As we are seeing with the last minute “awards rush” of film releases, ‘tis the season for legends and icons with movie screens stuffed with the talents of everyone from Jane Fonda to Sir Michael Caine and, of course, the inimitable Dame Maggie Smith who drives into theatres as “The Lady in the Van”. Warm, witty and wonderful, “The Lady in the Van” (and the Dame who plays her) is a pure delight!
Adapted from the acclaimed stage play written by Alan Bennett based on his “mostly true story” of “The Lady in the Van”, directed by Sir Nicholas Hytner from Bennett’s script, and starring Smith and Alex Jennings, who reprise their stage roles on screen, this is the story of the unforgettable Miss Shepherd, who did indeed live in a van in Alan Bennett’s driveway for 15 years.
The time is 1970 and we meet Miss Shepherd. A bit wonky and homeless (although she says she’s not as her home is her van), she has been parking her van on the streets of the a beautiful garden district in suburban London. An eyesore to be sure, when it comes time for the vehicle to be towed, writer Alan Bennett takes pity on Miss Shepherd and allows to park her van in his unused driveway “for a few months.” The writer in him, however, finds both her and her situation fascinating. And then with Alex Jennings in a dual role as himself, “The Lady in the Van” takes flight with the dazzling antics of Miss Shepherd as Alan Bennett the writer sits at his window observing her, the van and the goings on of life, and Alan Bennett the participant interacts with Miss Shepherd and everything outside the walls of Bennett’s den. The result is stimulating and entertaining beyond belief as we go back in time with Miss Shepherd’s remembrances, as well as forward, watching one of the most engaging human interest stories ever.
Maggie Smith sparkles like the brightest diamond, glistening with wit and whimsy. Smith dives in head first, relishing the bizarre quirkiness of Miss Shepherd; most notably with Shepherd’s devotion to and claims of divine guidance from the Virgin Mary, her dumpster wardrobe and her utter lack of personal hygiene. But then Smith zings us with a palpable fear at hearing music or a man that repeatedly knocks on her van window at night demanding money. And the surprising innocence we see on her face in some late in life tender moments will warm the coldest heart.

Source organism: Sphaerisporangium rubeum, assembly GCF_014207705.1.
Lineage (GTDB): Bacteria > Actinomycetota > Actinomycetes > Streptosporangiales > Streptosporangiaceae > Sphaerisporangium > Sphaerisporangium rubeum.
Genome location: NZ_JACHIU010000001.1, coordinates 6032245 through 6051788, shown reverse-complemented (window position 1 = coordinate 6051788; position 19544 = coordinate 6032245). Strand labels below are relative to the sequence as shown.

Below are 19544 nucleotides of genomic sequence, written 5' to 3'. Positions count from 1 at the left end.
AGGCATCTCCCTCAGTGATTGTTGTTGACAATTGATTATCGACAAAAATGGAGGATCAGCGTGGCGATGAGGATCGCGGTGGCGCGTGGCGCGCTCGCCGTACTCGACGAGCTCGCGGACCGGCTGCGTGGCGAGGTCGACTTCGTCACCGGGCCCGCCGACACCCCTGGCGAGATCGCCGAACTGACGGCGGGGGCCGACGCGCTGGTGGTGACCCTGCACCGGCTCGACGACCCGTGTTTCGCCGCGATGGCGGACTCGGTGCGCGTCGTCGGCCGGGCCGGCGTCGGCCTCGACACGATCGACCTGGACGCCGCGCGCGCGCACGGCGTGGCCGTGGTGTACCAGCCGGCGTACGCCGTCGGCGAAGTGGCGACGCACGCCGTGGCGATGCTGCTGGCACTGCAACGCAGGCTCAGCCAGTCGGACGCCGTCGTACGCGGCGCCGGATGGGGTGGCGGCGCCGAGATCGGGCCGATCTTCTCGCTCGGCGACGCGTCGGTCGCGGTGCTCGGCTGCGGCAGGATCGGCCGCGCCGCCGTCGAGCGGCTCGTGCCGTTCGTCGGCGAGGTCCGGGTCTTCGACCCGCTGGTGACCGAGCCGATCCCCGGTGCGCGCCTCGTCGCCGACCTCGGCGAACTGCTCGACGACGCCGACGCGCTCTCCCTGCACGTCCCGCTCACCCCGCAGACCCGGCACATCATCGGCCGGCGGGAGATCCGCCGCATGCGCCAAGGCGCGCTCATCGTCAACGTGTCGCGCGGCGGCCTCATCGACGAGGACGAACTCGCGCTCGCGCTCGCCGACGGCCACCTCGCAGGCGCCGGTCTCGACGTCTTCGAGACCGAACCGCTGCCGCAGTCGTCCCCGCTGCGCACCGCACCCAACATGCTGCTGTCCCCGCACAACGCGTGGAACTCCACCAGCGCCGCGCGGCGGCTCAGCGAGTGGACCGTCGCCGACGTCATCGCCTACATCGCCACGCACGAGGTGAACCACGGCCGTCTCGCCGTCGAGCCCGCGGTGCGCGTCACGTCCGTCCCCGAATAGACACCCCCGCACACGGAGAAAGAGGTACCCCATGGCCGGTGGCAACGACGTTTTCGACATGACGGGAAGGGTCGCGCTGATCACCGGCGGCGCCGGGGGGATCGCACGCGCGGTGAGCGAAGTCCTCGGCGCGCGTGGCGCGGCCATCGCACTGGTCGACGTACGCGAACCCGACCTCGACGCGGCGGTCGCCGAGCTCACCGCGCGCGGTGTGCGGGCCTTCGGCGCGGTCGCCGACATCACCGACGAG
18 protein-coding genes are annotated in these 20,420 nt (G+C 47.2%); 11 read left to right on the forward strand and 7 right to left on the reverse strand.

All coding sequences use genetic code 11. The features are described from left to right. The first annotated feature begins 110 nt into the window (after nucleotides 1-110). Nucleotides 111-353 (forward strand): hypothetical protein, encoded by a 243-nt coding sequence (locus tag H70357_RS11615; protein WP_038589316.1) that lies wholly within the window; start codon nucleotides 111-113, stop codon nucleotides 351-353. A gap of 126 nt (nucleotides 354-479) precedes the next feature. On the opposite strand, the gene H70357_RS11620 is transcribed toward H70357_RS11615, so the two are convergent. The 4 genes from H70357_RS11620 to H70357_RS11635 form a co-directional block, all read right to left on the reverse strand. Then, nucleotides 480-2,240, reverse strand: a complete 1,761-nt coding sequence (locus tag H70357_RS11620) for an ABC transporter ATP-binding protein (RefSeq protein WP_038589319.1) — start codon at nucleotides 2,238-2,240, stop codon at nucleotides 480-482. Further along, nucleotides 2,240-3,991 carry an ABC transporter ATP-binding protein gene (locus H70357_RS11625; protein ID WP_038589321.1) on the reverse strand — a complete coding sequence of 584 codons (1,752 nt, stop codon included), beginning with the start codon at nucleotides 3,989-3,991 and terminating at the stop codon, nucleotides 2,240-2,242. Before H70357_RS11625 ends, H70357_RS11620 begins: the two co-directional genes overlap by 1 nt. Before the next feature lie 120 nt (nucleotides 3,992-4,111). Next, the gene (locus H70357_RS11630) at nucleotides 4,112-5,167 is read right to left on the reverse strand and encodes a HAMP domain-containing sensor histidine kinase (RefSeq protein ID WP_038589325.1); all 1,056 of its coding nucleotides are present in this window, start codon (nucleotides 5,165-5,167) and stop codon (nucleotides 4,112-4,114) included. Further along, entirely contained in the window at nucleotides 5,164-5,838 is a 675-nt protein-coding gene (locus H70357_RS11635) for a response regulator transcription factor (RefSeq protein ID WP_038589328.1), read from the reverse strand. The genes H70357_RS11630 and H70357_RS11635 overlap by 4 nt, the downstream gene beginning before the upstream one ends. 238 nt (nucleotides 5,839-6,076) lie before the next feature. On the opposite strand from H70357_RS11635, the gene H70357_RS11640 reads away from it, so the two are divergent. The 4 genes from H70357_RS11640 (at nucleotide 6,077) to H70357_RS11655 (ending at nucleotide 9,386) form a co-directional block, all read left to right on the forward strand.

As for Alex Jennings in the dual role of Alan Bennett, his performance is just beyond fabulous. The dueling personas within his head brought to life are entertaining and engaging. Although having originated the role previously on stage, Jennings brings a freshness to the big screen that serves not only the story, but the dueling Alans well.
Joyous is part of what Hytner describes as his repertoire company, Smith’s former “Harry Potter” co-star Frances de la Tour in a “meatier” role than what we normally see of her. de la Tour just fuels the romp that’s unfolding with genuine laughter and glee. Cameos from other Hytner players like Dominic Cooper, James Corden and Roger Allam abound, completing this beautiful and unique tapestry.
As comfortable and at home as easily behind the camera as he is directing a stage play, Hytner’s direction is inspired, creative to the core. Approaching the storytelling with a marriage of “ruthlessly realistic photography with a whiff of the lightness and the whimsicalness of Ealing Comedy” and keeping the camera “human” with the point of view being primarily that of the writer Bennett sitting at his desk in the den and watching the goings on of his street from that vantage point, the result is indeed warm, witty and relatable. Production designer John Beard has outdone himself with creating “The Van” and its immediate environs, while costumer Natalie Ward truly captures every element of attiring the homeless – with layering and fabrics, while capturing the personal, yet too often overlooked, pride of the individual. Cinematography is light and bright, never bogs down into darkness or claustrophobic lensing; on the contrary, Andrew Dunn actually makes the world of “The Lady” and of “The Van” feel spacious. Shot at Bennett’s home where “The Lady” and her van resided, Dunn’s lens adds texture to the surrounding palette of “The Van” by capturing the minutiae of the community – bricks, florals, gates, cobblestones, windows, etc. while never making any of those layers too obvious – serving as visual nuance, like little metallic threads in embroidery.
Run, don’t walk, to the nearest screen for “The Lady in the Van”!
Directed by Sir Nicholas Hytner
Written by Alan Bennett
Cast: Maggie Smith, Alex Jennings, Frances de la Tour, Dominic Cooper, James Corden, Roger Allam